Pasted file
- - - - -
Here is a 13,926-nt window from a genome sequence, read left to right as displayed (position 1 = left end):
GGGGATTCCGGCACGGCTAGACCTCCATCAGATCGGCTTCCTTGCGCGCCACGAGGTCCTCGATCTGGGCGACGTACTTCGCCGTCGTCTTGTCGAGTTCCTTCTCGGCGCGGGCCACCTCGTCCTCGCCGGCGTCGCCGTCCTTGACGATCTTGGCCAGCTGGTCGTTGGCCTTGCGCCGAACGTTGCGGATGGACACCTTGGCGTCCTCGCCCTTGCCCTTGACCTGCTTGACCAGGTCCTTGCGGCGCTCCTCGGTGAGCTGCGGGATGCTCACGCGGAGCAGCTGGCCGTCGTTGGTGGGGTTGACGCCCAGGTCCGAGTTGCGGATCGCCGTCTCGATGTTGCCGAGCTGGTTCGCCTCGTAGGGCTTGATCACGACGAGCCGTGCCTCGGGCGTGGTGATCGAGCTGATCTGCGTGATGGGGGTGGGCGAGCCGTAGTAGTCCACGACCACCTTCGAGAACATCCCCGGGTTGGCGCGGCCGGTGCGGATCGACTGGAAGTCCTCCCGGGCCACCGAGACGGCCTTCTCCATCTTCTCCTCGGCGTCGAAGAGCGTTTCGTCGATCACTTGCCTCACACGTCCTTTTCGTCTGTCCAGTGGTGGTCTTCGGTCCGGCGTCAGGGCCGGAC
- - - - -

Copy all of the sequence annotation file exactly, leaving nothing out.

Here is a 13,926-nt window from a genome sequence, read left to right as displayed (position 1 = left end):
GGGGATTCCGGCACGGCTAGACCTCCATCAGATCGGCTTCCTTGCGCGCCACGAGGTCCTCGATCTGGGCGACGTACTTCGCCGTCGTCTTGTCGAGTTCCTTCTCGGCGCGGGCCACCTCGTCCTCGCCGGCGTCGCCGTCCTTGACGATCTTGGCCAGCTGGTCGTTGGCCTTGCGCCGAACGTTGCGGATGGACACCTTGGCGTCCTCGCCCTTGCCCTTGACCTGCTTGACCAGGTCCTTGCGGCGCTCCTCGGTGAGCTGCGGGATGCTCACGCGGAGCAGCTGGCCGTCGTTGGTGGGGTTGACGCCCAGGTCCGAGTTGCGGATCGCCGTCTCGATGTTGCCGAGCTGGTTCGCCTCGTAGGGCTTGATCACGACGAGCCGTGCCTCGGGCGTGGTGATCGAGCTGATCTGCGTGATGGGGGTGGGCGAGCCGTAGTAGTCCACGACCACCTTCGAGAACATCCCCGGGTTGGCGCGGCCGGTGCGGATCGACTGGAAGTCCTCCCGGGCCACCGAGACGGCCTTCTCCATCTTCTCCTCGGCGTCGAAGAGCGTTTCGTCGATCACTTGCCTCACACGTCCTTTTCGTCTGTCCAGTGGTGGTCTTCGGTCCGGCGTCAGGGCCGGAC